• OPINION

    Give parliamentary politics a chance

    News, Thitinan Pongsudhirak, Published on 26/07/2019

    » After a five-year hiatus, parliamentary politics returns this week with a constitutionally mandated policy statement by the coalition government of Prime Minister Prayut Chan-o-cha. With government and opposition back at work again, in contrast to the previous military-appointed rubber-stamp legislature under junta rule, Thailand has yet another small window of opportunity to regain and rebuild popular rule.

  • OPINION

    The cabinet's composition and direction

    News, Thitinan Pongsudhirak, Published on 19/07/2019

    » With Thailand's new post-election cabinet members poised to to start work after being sworn in, it is instructive to look at how they have been assembled based on patron-client ties and vested interests. Because it contains unsavoury individuals with shady pasts, this cabinet is unlikely to last long but the political longevity of its leader, former junta chairman and still Prime Minister Prayut Chan-o-cha, may endure longer than many would expect from such a fragile, fractious coalition government.

  • OPINION

    New cabinet puts power grab on display

    News, Thitinan Pongsudhirak, Published on 12/07/2019

    » As if to remind the Thai public of what the past five years of military-authoritarian rule has been all about, the first post-election cabinet under Prime Minister Prayut Chan-o-cha now represents the full manifestation of what was no less than a power grab.

  • OPINION

    The evolving Thai political fault lines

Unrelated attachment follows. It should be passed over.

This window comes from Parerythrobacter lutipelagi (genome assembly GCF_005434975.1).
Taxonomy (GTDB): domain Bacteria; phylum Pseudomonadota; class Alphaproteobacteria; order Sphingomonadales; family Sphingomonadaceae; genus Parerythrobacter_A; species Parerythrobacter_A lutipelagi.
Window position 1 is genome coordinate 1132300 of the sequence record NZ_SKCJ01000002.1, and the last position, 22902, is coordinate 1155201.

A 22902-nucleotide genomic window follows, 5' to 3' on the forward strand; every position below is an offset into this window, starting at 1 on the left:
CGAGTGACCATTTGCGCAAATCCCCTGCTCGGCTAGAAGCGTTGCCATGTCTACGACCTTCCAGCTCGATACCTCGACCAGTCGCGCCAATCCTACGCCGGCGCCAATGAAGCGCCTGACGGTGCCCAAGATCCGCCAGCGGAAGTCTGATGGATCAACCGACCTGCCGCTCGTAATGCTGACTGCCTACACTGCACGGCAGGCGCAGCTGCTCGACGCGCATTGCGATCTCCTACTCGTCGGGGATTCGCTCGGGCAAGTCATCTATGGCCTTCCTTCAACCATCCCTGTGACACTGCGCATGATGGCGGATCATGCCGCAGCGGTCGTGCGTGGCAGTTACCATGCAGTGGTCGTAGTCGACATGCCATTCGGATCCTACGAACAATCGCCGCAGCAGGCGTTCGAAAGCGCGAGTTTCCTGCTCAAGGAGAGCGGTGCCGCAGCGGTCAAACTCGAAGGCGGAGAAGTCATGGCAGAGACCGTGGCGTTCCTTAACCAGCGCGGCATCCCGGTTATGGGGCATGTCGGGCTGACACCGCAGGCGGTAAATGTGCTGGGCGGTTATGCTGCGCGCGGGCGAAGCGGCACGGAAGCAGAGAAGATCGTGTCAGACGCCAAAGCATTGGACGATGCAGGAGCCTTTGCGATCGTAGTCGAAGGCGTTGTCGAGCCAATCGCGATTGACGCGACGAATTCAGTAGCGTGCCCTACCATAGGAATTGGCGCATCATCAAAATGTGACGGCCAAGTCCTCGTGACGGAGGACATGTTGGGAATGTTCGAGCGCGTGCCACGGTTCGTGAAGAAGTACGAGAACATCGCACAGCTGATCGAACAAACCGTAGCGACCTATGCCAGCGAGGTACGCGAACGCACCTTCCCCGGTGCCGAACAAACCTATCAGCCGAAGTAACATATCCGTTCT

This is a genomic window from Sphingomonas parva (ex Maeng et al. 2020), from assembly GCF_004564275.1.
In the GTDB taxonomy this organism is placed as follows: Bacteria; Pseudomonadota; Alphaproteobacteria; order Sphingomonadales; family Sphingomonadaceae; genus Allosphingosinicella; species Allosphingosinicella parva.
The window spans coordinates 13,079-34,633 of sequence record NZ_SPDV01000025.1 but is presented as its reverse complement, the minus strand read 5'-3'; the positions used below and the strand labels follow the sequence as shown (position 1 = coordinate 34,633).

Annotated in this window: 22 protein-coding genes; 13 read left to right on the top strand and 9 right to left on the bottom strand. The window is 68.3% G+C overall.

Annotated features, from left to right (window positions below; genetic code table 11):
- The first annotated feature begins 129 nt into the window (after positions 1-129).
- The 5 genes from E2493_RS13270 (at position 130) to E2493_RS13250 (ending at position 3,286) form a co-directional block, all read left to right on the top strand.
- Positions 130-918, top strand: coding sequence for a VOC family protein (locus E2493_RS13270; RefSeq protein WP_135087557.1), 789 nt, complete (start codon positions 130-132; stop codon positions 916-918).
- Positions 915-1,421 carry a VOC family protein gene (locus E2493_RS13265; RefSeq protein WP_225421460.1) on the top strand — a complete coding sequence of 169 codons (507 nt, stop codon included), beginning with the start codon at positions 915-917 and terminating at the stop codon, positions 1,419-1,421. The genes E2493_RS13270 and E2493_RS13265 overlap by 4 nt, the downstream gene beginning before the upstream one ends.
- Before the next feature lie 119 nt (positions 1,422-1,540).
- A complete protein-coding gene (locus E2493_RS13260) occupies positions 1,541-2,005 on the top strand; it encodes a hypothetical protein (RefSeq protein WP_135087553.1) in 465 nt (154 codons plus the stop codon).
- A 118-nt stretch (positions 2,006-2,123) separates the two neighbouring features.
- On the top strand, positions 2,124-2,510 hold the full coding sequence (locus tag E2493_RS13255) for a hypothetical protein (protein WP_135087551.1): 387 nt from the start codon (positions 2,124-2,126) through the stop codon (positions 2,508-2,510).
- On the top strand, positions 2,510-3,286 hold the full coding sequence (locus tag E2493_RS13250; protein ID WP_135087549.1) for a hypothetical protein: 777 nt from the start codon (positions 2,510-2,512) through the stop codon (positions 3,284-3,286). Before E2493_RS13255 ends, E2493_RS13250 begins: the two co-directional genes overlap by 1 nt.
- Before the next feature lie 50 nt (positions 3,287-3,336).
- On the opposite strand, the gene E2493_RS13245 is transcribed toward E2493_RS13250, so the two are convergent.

News, Thitinan Pongsudhirak, Published on 05/07/2019

    » Over the past five years under military government, it is clear that Thailand's political polarisation has not been bridged. It has, in fact, expanded into new fault lines. Apart from the longstanding yellows versus reds revolving around supporters and critics of the established political order premised on military, monarchy and bureaucracy, we now have a clear demarcation between pro- and anti-junta and authoritarianism versus democratisation camps. Newer fault lines are generational and ideological in orientation. While some of these divisions are global in nature, bringing them in line towards a new consensus in Thailand will necessitate a kind of leadership and compromise without which the country will be unsettled for the long term.

  • OPINION

    Thailand's tale told via 'The Nation'

    News, Thitinan Pongsudhirak, Published on 28/06/2019

    » Nearly five decades ago, The Nation newspaper started out as a pro-democracy, anti-military news organisation. It was fiercely independent and invariably hard-hitting vis-à-vis the powers-that-be. An English-language newspaper owned by Thais from the outset, it prided itself for having neither fear nor favour. Its lamentable expiry as a print newspaper today -- an online version will continue -- provides multiple parallels for Thailand's contemporary political history, ongoing polarisation and the changing nature of the business of journalism worldwide.